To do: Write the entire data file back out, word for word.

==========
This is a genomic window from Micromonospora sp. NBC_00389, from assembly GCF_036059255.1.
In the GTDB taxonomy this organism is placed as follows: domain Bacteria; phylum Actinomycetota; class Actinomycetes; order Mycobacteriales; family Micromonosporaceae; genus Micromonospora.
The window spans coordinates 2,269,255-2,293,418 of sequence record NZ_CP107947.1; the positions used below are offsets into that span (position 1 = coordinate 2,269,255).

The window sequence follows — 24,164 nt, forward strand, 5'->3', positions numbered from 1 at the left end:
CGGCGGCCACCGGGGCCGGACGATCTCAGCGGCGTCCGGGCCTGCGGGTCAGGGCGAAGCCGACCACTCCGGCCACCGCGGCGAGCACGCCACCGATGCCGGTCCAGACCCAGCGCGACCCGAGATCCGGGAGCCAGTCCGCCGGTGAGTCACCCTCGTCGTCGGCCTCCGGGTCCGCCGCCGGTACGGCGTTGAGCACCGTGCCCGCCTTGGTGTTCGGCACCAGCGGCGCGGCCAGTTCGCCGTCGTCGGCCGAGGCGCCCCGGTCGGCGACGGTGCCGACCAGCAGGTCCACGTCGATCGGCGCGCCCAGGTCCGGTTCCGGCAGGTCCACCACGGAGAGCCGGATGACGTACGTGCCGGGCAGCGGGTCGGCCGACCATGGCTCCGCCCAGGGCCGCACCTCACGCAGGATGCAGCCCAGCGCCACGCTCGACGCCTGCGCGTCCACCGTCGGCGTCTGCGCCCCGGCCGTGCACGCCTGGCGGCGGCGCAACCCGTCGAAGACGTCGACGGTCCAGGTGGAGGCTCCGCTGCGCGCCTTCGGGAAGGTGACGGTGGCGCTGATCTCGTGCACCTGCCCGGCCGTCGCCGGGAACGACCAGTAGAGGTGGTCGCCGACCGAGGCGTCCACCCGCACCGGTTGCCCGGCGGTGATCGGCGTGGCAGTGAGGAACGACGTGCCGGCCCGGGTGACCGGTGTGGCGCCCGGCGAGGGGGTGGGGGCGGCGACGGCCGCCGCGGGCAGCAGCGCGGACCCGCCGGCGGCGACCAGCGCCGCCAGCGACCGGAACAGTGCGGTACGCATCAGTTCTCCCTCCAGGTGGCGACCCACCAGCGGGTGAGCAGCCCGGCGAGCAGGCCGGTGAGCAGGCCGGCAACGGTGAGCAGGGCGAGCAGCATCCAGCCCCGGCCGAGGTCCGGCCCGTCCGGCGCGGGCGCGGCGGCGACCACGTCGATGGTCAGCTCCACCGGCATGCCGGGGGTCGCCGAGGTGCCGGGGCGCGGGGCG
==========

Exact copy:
This is a genomic window from Micromonospora sp. NBC_00389, from assembly GCF_036059255.1.
In the GTDB taxonomy this organism is placed as follows: domain Bacteria; phylum Actinomycetota; class Actinomycetes; order Mycobacteriales; family Micromonosporaceae; genus Micromonospora.
The window spans coordinates 2,269,255-2,293,418 of sequence record NZ_CP107947.1; the positions used below are offsets into that span (position 1 = coordinate 2,269,255).

The window sequence follows — 24,164 nt, forward strand, 5'->3', positions numbered from 1 at the left end:
CGGCGGCCACCGGGGCCGGACGATCTCAGCGGCGTCCGGGCCTGCGGGTCAGGGCGAAGCCGACCACTCCGGCCACCGCGGCGAGCACGCCACCGATGCCGGTCCAGACCCAGCGCGACCCGAGATCCGGGAGCCAGTCCGCCGGTGAGTCACCCTCGTCGTCGGCCTCCGGGTCCGCCGCCGGTACGGCGTTGAGCACCGTGCCCGCCTTGGTGTTCGGCACCAGCGGCGCGGCCAGTTCGCCGTCGTCGGCCGAGGCGCCCCGGTCGGCGACGGTGCCGACCAGCAGGTCCACGTCGATCGGCGCGCCCAGGTCCGGTTCCGGCAGGTCCACCACGGAGAGCCGGATGACGTACGTGCCGGGCAGCGGGTCGGCCGACCATGGCTCCGCCCAGGGCCGCACCTCACGCAGGATGCAGCCCAGCGCCACGCTCGACGCCTGCGCGTCCACCGTCGGCGTCTGCGCCCCGGCCGTGCACGCCTGGCGGCGGCGCAACCCGTCGAAGACGTCGACGGTCCAGGTGGAGGCTCCGCTGCGCGCCTTCGGGAAGGTGACGGTGGCGCTGATCTCGTGCACCTGCCCGGCCGTCGCCGGGAACGACCAGTAGAGGTGGTCGCCGACCGAGGCGTCCACCCGCACCGGTTGCCCGGCGGTGATCGGCGTGGCAGTGAGGAACGACGTGCCGGCCCGGGTGACCGGTGTGGCGCCCGGCGAGGGGGTGGGGGCGGCGACGGCCGCCGCGGGCAGCAGCGCGGACCCGCCGGCGGCGACCAGCGCCGCCAGCGACCGGAACAGTGCGGTACGCATCAGTTCTCCCTCCAGGTGGCGACCCACCAGCGGGTGAGCAGCCCGGCGAGCAGGCCGGTGAGCAGGCCGGCAACGGTGAGCAGGGCGAGCAGCATCCAGCCCCGGCCGAGGTCCGGCCCGTCCGGCGCGGGCGCGGCGGCGACCACGTCGATGGTCAGCTCCACCGGCATGCCGGGGGTCGCCGAGGTGCCGGGGCGCGGGGCG